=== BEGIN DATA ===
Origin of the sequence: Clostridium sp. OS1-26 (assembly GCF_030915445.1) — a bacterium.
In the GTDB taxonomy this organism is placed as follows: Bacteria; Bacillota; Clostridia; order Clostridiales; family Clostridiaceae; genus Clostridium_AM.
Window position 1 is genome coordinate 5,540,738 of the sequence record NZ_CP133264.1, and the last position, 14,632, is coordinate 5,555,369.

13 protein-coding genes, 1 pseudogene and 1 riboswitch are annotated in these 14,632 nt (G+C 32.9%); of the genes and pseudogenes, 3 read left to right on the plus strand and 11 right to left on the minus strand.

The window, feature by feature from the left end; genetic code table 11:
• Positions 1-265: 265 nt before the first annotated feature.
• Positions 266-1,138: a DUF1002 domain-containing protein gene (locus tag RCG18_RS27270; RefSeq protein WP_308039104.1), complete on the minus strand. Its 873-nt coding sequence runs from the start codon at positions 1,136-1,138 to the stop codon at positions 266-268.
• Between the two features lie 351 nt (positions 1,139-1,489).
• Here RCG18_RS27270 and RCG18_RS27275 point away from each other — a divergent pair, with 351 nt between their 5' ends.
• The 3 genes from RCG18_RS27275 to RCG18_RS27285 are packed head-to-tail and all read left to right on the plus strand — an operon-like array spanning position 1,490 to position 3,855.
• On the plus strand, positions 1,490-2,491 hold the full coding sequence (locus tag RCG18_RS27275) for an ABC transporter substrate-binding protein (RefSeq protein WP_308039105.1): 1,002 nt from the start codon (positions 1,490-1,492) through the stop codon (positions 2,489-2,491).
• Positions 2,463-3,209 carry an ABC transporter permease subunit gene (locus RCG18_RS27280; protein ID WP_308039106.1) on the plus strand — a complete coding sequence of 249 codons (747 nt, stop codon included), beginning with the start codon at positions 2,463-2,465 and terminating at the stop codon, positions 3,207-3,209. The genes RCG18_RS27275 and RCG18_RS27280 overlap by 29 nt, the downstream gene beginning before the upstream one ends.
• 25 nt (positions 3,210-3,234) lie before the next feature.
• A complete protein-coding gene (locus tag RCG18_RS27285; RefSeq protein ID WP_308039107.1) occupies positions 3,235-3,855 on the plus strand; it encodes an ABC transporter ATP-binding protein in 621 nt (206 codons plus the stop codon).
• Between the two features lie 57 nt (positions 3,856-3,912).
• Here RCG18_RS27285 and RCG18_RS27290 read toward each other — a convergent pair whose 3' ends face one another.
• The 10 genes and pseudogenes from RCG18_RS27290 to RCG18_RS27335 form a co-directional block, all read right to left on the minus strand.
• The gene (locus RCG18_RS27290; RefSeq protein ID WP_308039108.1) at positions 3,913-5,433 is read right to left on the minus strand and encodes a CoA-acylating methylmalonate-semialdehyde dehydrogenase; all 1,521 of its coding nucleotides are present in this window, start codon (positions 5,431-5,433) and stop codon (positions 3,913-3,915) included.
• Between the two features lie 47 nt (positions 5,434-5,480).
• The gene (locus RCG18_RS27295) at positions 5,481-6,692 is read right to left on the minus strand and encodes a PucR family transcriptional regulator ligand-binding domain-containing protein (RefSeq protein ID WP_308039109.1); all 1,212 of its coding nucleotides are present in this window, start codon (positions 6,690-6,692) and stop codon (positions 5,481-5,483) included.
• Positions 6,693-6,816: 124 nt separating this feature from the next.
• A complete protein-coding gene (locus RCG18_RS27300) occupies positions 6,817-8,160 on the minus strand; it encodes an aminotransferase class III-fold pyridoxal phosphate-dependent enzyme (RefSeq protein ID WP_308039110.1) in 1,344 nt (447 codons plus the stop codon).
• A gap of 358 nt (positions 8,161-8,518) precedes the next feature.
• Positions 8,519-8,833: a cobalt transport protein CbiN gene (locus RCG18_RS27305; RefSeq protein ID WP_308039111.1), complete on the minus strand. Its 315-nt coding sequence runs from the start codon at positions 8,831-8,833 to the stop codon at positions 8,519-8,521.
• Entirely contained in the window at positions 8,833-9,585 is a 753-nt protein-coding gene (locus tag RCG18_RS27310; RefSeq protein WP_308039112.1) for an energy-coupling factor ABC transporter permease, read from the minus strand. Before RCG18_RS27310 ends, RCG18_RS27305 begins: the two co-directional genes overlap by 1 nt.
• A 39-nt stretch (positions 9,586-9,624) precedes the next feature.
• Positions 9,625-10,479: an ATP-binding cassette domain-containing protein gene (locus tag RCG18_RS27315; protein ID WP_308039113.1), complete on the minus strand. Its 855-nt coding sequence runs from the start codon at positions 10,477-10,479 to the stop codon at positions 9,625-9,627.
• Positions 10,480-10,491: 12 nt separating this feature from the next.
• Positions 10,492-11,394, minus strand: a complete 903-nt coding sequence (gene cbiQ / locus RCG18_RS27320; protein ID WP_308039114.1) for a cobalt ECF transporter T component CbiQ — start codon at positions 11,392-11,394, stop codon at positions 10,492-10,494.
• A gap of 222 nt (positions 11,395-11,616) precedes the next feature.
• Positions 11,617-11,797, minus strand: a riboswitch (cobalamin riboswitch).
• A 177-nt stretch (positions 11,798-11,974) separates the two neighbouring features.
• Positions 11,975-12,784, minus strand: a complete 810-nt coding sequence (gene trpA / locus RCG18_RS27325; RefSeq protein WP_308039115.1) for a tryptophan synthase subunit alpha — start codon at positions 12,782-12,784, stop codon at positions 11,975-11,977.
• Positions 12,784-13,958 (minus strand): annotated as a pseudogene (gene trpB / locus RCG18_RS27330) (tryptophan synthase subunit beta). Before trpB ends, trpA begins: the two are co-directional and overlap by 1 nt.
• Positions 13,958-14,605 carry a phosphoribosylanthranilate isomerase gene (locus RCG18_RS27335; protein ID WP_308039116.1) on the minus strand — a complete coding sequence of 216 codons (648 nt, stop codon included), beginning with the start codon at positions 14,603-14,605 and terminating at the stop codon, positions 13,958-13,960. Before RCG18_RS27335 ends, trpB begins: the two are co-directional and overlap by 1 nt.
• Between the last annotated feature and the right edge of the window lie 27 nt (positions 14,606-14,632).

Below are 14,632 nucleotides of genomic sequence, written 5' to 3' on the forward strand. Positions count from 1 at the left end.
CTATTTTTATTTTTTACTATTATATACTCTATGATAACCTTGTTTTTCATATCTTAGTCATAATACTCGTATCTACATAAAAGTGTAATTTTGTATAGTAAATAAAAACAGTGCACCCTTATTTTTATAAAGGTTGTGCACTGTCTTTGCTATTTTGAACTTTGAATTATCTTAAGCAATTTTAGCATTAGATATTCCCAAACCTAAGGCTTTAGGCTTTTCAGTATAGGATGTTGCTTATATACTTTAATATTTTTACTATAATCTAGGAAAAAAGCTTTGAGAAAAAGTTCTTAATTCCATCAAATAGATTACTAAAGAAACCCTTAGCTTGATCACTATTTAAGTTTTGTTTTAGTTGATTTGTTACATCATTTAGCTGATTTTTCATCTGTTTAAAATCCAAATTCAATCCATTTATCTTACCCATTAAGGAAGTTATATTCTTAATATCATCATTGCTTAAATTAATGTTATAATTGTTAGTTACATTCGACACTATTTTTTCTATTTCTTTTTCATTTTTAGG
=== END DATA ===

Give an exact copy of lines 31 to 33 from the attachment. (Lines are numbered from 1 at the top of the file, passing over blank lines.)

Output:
• Positions 11,617-11,797, minus strand: a riboswitch (cobalamin riboswitch).
• A 177-nt stretch (positions 11,798-11,974) separates the two neighbouring features.
• Positions 11,975-12,784, minus strand: a complete 810-nt coding sequence (gene trpA / locus RCG18_RS27325; RefSeq protein WP_308039115.1) for a tryptophan synthase subunit alpha — start codon at positions 12,782-12,784, stop codon at positions 11,975-11,977.